Reverse the privatisation of 'child social services'

Posted on 05-12-18 by Hussain Qader Number of votes: 0 | Number of comments: 1

Everyone knows that social services, like most areas of the public sector, has been badly hit by austerity cuts. What many don't know is as well as facing a shortage of funding many social services are being privatised/financialised (e.g. growing presence of foreign hedgefunds). One aspect of this (highlighted well in the below mentioned link) is that more then 50% of UK children's home are owned by private companies, another is that private 'employment agencies' are skimming off money allocated to them by County Council's to recruit social services employees like social workers & social care workers.

 

https://www.theguardian.com/society/2018/dec/05/private-firms-making-big-money-childrens-social-services

 

The growing presence of these private bodies looking for a financial return means that even if the government reverses austerity on social services the cost would grow because the private sector firms that run such services must gurantee a 'financial return' for their 'investors' (e.g. predatory hedgefunds) which means unless the UK's social services are both 'de-financialised' as well as have it's pre-austerity spending return social services in the UK will always face a funding crisis.

 

Therefore to address this problem I propose that Labour:

 

1) Commit to reversing 'wholesale' (i.e. the entire social services) the privatisation of UK social services especially the provision of 'child social services'.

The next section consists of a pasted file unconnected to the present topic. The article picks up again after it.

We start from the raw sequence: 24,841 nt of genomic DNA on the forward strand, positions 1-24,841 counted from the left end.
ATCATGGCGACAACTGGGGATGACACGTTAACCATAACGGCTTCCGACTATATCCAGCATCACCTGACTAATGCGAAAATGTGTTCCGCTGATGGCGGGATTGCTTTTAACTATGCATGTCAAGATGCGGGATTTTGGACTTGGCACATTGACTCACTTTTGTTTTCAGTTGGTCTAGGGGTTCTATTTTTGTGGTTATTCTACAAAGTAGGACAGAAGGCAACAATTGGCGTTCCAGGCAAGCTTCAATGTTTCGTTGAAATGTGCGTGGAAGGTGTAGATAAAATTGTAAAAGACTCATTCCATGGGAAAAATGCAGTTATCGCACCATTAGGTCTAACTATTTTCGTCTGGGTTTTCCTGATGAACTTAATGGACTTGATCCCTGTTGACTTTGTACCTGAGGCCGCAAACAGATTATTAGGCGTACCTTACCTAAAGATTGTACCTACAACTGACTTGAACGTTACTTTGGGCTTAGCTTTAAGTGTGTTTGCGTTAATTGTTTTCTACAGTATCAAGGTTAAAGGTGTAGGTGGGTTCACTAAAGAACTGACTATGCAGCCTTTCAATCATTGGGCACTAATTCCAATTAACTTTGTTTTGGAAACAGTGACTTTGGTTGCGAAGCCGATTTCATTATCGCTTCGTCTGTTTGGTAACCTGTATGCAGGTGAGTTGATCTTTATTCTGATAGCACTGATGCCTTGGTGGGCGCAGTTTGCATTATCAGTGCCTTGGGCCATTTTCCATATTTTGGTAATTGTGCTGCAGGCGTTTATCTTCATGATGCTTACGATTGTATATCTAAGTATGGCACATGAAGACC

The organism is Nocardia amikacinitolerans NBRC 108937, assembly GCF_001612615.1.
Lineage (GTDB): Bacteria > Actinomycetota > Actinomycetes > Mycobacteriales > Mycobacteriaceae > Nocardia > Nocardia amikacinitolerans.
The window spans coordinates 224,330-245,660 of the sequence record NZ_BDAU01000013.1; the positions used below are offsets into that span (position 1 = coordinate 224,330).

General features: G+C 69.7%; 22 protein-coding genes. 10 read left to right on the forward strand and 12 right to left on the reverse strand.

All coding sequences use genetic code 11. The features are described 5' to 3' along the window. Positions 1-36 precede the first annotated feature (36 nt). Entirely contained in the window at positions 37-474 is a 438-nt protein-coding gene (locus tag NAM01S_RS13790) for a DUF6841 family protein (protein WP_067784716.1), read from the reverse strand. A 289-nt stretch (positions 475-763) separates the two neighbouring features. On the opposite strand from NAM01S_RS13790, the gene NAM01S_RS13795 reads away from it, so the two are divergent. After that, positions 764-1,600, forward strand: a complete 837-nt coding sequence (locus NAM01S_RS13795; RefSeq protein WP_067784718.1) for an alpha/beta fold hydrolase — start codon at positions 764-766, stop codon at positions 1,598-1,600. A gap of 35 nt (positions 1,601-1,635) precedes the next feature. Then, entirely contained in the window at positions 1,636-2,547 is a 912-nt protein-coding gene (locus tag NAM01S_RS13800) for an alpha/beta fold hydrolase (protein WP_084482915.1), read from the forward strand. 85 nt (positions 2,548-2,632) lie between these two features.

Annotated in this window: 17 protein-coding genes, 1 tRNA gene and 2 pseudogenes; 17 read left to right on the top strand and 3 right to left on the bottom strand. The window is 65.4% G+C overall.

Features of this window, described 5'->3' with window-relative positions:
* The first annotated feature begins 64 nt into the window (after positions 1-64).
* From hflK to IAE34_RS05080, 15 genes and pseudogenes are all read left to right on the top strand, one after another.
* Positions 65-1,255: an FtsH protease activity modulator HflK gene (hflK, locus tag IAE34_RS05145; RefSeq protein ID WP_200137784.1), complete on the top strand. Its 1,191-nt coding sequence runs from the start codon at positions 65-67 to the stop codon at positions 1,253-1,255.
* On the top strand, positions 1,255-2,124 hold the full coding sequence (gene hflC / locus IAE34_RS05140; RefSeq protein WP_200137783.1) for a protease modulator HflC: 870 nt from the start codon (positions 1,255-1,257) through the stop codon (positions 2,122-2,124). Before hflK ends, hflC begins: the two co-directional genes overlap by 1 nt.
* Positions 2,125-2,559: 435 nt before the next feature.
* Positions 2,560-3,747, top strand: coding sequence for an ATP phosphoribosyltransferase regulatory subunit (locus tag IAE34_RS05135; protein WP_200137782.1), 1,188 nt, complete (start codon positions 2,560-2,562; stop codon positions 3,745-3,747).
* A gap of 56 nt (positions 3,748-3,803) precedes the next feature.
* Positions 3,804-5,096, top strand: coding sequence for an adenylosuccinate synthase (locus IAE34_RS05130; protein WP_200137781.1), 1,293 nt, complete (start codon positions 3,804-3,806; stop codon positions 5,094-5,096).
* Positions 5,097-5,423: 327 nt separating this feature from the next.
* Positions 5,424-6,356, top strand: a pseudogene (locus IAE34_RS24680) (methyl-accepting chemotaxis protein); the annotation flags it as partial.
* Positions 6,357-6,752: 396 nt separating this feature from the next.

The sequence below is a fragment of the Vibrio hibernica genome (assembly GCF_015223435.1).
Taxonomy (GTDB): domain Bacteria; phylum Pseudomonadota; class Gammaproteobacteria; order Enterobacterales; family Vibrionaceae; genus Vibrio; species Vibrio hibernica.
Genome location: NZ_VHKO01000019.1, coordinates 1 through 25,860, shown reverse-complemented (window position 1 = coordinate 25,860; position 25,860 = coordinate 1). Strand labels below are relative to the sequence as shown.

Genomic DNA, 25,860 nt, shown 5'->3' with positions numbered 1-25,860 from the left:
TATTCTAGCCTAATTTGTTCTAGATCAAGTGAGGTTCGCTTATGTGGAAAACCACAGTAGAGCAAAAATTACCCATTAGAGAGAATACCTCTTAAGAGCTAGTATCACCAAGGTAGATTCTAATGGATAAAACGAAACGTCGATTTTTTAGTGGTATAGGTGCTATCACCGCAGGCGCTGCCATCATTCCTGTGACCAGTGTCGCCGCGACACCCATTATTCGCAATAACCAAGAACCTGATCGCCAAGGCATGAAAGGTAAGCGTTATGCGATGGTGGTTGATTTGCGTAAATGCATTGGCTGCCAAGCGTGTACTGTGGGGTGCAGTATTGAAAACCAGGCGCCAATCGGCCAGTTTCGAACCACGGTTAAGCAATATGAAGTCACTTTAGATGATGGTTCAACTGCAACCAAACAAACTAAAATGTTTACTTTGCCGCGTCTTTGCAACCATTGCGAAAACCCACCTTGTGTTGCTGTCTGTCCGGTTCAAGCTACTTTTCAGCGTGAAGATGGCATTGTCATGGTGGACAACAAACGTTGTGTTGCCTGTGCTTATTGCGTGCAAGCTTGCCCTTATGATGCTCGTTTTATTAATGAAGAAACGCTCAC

2) Commit to nationalising all foster homes as well as ending the use of private employment agencies (which btw are preventing many social care workers recieving a 'living wage') in social services by County Councils.

 

3) Investigate how social services can be 'de-financialised' & much of it's services be brought back 'in house' (i.e re-nationalised) as well as whether County Council's should be given powers to 're-nationalise' services (& that assets - e.g. care home for OAPs or foster homes for children) that were formerly publicly owned & publicly run.

 

4) That compensations for those 'compulsory buy-outs' be, like the re-purchase of PFI contracts in the NHS, entirely defined by parliament.

 

5) Investigates how this policy can be implemented quickly & cheaply without incurring protracted legal wrangling over such compulsory purchases & whether further privatisation (as well as outsourcing?) of UK social services be banned as well as investigate whether employment standards in social services & emotional well-being of children in social services has deteriorated as a result of the 'financialisation' of social services.

 

6) Investigate whether the management of all UK social service institutions (e.g. Care Homes & Foster Homes) should be re-structured on 'social democratic' lines (e.g their land & residential halls treated as a 'commons' that cannot be sold) as well as whether it's staff & relatives of it's users should be elected to it's executive board & if whether all UK social service providers (e.g. care for elderly & vulnerable children) should be forced into becoming 'co-ops' so as to return their democratic character & to also 'de-financialise' (e.g. end the presence of hedgefunds, outsourcing & precarious employment) the UK social service system.

 

7) Iinvestigate how the issues (e.g. privatisation via ' forced academisation') raised in 1-7 directly affects social care provision (e.g. for OAPs & children) in marginal parliamentary seats & have this material pertinently highlighted (e.g. how affects their relative) by Labour in those constituencies (i.e. on social media, on the doorstep & in the local press of that marginal parliamentary seat).

 

8) Investigate how the material generated from policy proposals 1-7 can be harmonised with Labour's current social care policies & in particular it's policy to create a 'National Social Care Service'.

 

 

Referring to: Early Years, Education and Skills

The Early Years, Education and Skills Policy Commission looks at issues relating to children’s wellbeing, development and care, as well as education training and skills from childhood through adulthood.

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